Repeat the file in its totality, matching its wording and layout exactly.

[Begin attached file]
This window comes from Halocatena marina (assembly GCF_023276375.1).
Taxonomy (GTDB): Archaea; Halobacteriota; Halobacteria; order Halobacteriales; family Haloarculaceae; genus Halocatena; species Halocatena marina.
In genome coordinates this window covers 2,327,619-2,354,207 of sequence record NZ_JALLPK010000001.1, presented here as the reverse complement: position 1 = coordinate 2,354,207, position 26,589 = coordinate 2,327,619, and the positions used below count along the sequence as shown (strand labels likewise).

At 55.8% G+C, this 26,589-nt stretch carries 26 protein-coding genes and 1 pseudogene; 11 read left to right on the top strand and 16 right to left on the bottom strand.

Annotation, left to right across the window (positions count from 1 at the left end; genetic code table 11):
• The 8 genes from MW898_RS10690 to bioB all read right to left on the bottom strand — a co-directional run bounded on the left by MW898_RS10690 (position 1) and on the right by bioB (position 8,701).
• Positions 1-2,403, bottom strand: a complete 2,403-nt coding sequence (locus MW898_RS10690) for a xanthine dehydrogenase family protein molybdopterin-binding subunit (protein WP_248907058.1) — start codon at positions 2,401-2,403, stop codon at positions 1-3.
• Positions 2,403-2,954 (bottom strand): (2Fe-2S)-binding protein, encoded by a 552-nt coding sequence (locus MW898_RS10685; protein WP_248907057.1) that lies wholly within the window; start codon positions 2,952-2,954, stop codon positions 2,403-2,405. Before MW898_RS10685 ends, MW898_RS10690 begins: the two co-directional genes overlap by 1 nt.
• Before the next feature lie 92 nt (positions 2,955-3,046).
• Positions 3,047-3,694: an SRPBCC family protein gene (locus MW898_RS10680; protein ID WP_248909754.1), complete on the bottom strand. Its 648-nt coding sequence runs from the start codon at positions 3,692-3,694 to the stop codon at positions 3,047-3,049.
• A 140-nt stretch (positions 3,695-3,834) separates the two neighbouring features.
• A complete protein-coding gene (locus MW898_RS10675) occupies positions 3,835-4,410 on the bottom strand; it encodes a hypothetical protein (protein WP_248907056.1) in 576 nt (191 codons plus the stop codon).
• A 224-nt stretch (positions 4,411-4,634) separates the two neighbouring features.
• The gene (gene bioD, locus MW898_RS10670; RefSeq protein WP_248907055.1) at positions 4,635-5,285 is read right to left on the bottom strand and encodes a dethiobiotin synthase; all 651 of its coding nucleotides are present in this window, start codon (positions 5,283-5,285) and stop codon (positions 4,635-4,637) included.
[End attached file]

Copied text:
This window comes from Halocatena marina (assembly GCF_023276375.1).
Taxonomy (GTDB): Archaea; Halobacteriota; Halobacteria; order Halobacteriales; family Haloarculaceae; genus Halocatena; species Halocatena marina.
In genome coordinates this window covers 2,327,619-2,354,207 of sequence record NZ_JALLPK010000001.1, presented here as the reverse complement: position 1 = coordinate 2,354,207, position 26,589 = coordinate 2,327,619, and the positions used below count along the sequence as shown (strand labels likewise).

At 55.8% G+C, this 26,589-nt stretch carries 26 protein-coding genes and 1 pseudogene; 11 read left to right on the top strand and 16 right to left on the bottom strand.

Annotation, left to right across the window (positions count from 1 at the left end; genetic code table 11):
• The 8 genes from MW898_RS10690 to bioB all read right to left on the bottom strand — a co-directional run bounded on the left by MW898_RS10690 (position 1) and on the right by bioB (position 8,701).
• Positions 1-2,403, bottom strand: a complete 2,403-nt coding sequence (locus MW898_RS10690) for a xanthine dehydrogenase family protein molybdopterin-binding subunit (protein WP_248907058.1) — start codon at positions 2,401-2,403, stop codon at positions 1-3.
• Positions 2,403-2,954 (bottom strand): (2Fe-2S)-binding protein, encoded by a 552-nt coding sequence (locus MW898_RS10685; protein WP_248907057.1) that lies wholly within the window; start codon positions 2,952-2,954, stop codon positions 2,403-2,405. Before MW898_RS10685 ends, MW898_RS10690 begins: the two co-directional genes overlap by 1 nt.
• Before the next feature lie 92 nt (positions 2,955-3,046).
• Positions 3,047-3,694: an SRPBCC family protein gene (locus MW898_RS10680; protein ID WP_248909754.1), complete on the bottom strand. Its 648-nt coding sequence runs from the start codon at positions 3,692-3,694 to the stop codon at positions 3,047-3,049.
• A 140-nt stretch (positions 3,695-3,834) separates the two neighbouring features.
• A complete protein-coding gene (locus MW898_RS10675) occupies positions 3,835-4,410 on the bottom strand; it encodes a hypothetical protein (protein WP_248907056.1) in 576 nt (191 codons plus the stop codon).
• A 224-nt stretch (positions 4,411-4,634) separates the two neighbouring features.
• The gene (gene bioD, locus MW898_RS10670; RefSeq protein WP_248907055.1) at positions 4,635-5,285 is read right to left on the bottom strand and encodes a dethiobiotin synthase; all 651 of its coding nucleotides are present in this window, start codon (positions 5,283-5,285) and stop codon (positions 4,635-4,637) included.